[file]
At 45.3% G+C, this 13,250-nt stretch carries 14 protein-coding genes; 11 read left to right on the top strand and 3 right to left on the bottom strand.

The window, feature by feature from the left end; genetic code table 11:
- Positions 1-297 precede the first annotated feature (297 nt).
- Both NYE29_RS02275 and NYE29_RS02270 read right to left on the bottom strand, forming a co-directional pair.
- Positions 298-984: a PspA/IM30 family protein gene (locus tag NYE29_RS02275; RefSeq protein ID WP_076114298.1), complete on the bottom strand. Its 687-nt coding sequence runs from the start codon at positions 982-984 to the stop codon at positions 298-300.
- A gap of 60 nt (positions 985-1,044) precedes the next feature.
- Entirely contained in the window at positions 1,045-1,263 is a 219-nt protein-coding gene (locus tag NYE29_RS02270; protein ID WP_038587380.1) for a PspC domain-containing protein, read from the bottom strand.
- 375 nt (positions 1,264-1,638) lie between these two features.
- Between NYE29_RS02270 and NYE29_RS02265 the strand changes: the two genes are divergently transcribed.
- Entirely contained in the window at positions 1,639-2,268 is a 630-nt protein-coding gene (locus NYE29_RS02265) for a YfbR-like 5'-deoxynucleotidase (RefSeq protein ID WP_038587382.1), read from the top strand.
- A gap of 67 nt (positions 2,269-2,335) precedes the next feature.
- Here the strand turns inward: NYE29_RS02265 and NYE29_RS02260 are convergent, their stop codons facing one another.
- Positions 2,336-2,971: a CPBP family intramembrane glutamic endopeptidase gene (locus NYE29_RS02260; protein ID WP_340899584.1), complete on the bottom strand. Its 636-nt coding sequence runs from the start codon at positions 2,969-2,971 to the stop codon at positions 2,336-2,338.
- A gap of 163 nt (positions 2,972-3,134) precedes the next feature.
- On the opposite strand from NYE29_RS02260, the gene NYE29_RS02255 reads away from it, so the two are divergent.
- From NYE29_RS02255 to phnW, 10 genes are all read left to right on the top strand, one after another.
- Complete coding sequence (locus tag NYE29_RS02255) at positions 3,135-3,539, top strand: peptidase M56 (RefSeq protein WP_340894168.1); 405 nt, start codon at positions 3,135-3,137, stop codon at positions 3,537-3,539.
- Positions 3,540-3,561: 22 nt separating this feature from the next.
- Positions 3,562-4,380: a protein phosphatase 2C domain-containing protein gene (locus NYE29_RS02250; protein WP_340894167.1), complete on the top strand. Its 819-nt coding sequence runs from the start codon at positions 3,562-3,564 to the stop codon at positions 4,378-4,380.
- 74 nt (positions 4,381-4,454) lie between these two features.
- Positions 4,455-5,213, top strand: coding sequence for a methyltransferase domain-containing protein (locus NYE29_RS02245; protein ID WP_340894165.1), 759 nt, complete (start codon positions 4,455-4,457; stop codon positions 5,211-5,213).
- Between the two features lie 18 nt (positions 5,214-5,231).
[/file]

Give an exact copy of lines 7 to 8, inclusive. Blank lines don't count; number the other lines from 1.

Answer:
- Entirely contained in the window at positions 1,045-1,263 is a 219-nt protein-coding gene (locus tag NYE29_RS02270; protein ID WP_038587380.1) for a PspC domain-containing protein, read from the bottom strand.
- 375 nt (positions 1,264-1,638) lie between these two features.